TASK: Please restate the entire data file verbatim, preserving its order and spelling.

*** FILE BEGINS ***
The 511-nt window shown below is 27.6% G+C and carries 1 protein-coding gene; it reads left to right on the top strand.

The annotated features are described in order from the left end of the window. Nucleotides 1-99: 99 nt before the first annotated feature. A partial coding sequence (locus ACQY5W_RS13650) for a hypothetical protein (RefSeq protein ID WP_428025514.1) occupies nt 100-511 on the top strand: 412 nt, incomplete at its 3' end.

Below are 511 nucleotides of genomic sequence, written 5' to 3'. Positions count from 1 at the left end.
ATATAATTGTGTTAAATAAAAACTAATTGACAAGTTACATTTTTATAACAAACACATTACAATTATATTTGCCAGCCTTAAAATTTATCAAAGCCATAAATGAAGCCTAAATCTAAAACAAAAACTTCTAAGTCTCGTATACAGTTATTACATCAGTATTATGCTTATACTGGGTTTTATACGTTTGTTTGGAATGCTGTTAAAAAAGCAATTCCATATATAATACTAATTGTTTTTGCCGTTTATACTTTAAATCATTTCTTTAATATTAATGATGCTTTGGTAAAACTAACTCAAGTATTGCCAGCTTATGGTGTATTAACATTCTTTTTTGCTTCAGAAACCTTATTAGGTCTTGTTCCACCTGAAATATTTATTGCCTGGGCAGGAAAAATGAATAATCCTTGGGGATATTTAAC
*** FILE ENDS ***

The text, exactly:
The 511-nt window shown below is 27.6% G+C and carries 1 protein-coding gene; it reads left to right on the top strand.

The annotated features are described in order from the left end of the window. Nucleotides 1-99: 99 nt before the first annotated feature. A partial coding sequence (locus ACQY5W_RS13650) for a hypothetical protein (RefSeq protein ID WP_428025514.1) occupies nt 100-511 on the top strand: 412 nt, incomplete at its 3' end.

Below are 511 nucleotides of genomic sequence, written 5' to 3'. Positions count from 1 at the left end.
ATATAATTGTGTTAAATAAAAACTAATTGACAAGTTACATTTTTATAACAAACACATTACAATTATATTTGCCAGCCTTAAAATTTATCAAAGCCATAAATGAAGCCTAAATCTAAAACAAAAACTTCTAAGTCTCGTATACAGTTATTACATCAGTATTATGCTTATACTGGGTTTTATACGTTTGTTTGGAATGCTGTTAAAAAAGCAATTCCATATATAATACTAATTGTTTTTGCCGTTTATACTTTAAATCATTTCTTTAATATTAATGATGCTTTGGTAAAACTAACTCAAGTATTGCCAGCTTATGGTGTATTAACATTCTTTTTTGCTTCAGAAACCTTATTAGGTCTTGTTCCACCTGAAATATTTATTGCCTGGGCAGGAAAAATGAATAATCCTTGGGGATATTTAAC